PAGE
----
BLM protests haven't led to rise in Covid-19 cases in US as many stayed home over safety concerns, claims study
The experts said individuals who didn't wish to attend the protests, perhaps due to fear of violence, may have chosen to avoid public spaces
Sparked by the killing of George Floyd in police custody, the 2020 Black Lives Matter protests have brought a new wave of attention to the issue of inequality within criminal justice. However, some public health officials have warned that mass protests could affect social distancing efforts, spurring a resurgence of Covid-19 cases in the US. Researchers say they found no evidence that the protests led to a surge in Covid-19 cases during the more than three weeks following the beginning of protests.
“We conclude that predictions of broad negative public health consequences of Black Lives Matter protests were far too narrowly conceived,” says the team in their findings published by the National Bureau of Economic Research (NBER).
Largescale protests could impact social distancing and disease transmission through two key populations, those who attend the protests and those who do not, say experts. The researchers argue that while the protests themselves were large gatherings that do not match well with social distancing guidelines, the protesting population is not the only one that may have a “behavioral response.” What they mean is other individuals who did not wish to participate in the protests, perhaps due to fear of violence from police clashes or general unrest, may have chosen to avoid public spaces while protests were underway. “This could have an offsetting effect, increasing social distancing behavior in other parts of the population. The net effect, on both social distancing and on the spread of Covid-19, is thus an empirical question, and the focus of this study,” says the team.
For their analysis, the researchers collected data on protests from May 25, the day Floyd was killed, through June 20, from 315 US cities with municipal populations estimated at 100,000 or more in 2019. Searches for protests were carried out by the Center for Health Economics & Policy Studies (CHEPS) at San Diego State University using internet searches for local and national news articles, reports from local police departments, and communications from mayors’ and governors’ offices. Of the 315 largest US cities analyzed, the team documented that 281 cities saw a protest while 34 did not. They also used anonymous cellphone tracking data from SafeGraph, Inc., as well as data on the local prevalence of Covid-19 from the Centers for Disease Control and Prevention (CDC). Since health experts say that coronavirus symptoms take anywhere from two to 14 days to manifest in infected persons, the study only looked at the growth of new Covid-19 cases from May 25 to June 20.
The analysis suggests that cities that had protests saw an increase in social distancing behavior for the overall population relative to cities that did not. The team says they found no evidence that net Covid-19 case growth “differentially rose” following the onset of Black Lives Matter protests and “even modest evidence of a small longer-run case growth decline.” The researchers determined that social distancing behaviors went up after the protests as people tried to avoid the protests altogether. Non-attendees may perceive a higher risk of Covid-19 infection due to the protests and choose to stay home, they explain. “Our findings suggest that any direct decrease in social distancing among the subset of the population participating in the protests is more than offset by increasing social distancing behavior among others who may choose to shelter-at-home and circumvent public places while the protests are underway,” they write.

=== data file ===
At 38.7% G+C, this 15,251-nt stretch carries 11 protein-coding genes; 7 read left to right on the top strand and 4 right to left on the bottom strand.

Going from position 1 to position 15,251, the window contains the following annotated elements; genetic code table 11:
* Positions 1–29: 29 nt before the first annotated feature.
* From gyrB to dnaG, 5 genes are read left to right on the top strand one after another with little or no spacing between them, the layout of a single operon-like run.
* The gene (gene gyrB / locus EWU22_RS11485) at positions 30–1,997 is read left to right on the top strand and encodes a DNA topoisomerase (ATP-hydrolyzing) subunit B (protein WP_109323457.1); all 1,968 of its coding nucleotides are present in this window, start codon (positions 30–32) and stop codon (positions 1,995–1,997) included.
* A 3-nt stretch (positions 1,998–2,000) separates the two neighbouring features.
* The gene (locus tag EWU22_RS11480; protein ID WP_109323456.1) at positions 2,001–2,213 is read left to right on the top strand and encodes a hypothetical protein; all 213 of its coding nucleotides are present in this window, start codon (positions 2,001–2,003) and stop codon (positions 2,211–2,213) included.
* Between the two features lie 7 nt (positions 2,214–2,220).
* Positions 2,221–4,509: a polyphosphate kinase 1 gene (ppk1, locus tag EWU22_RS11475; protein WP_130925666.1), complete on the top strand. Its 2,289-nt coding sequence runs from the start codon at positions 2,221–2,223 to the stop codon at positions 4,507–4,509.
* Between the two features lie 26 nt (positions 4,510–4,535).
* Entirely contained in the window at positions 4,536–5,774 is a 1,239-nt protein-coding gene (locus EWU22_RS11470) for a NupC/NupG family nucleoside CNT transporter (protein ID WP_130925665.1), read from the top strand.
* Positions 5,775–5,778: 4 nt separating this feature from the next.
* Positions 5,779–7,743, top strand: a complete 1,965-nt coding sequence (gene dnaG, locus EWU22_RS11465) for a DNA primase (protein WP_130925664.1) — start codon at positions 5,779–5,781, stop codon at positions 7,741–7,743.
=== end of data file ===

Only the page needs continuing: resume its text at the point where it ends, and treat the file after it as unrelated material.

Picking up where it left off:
The experts say while it is almost certain that the protests caused a decrease in social distancing behavior among protest attendees, “we demonstrate that the effect of the protests on the social distancing behavior of the entire population residing in counties with large urban protests was positive.” “Likewise, while it is possible that the protests caused an increase in the spread of Covid-19 among those who attended the protests, we demonstrate that the protests had little effect on the spread of Covid-19 for the entire population of the counties with protests during the more than three weeks following protest onset,” they explain.
The researchers say there are other possible explanations for the findings, such as avoiding travel outside the home due to additional traffic congestion or street closures, or due to lack of available activities from business closures near protest sites. “It is possible that the result of the suggestive lower spread of Covid-19 relative to non-protesting cities is due in part to the characteristics of the protesters. For example, protest attendees may have mitigated the spread of Covid-19 via infection countermeasures such as wearing masks. The attendees may further be a selected subpopulation of younger individuals who, if infected, have less severe symptoms and thus may never get tested and not show up in the official Covid-19 numbers,” the findings state.
According to the researchers, the analysis makes an important contribution not only to the current discussion around policies for controlling the spread of disease but also to the understanding of the human behavior of the general population during periods of civil unrest. “When considering the results’ implications for the entire population: public speech and public health did not trade off against each other in this case. Our findings also highlight the importance of understanding the behavior of all relevant populations when analyzing the realm of social science in general, and public health in particular: the most visible portion of the population is not always the primary driver of the outcome of interest,” write the authors.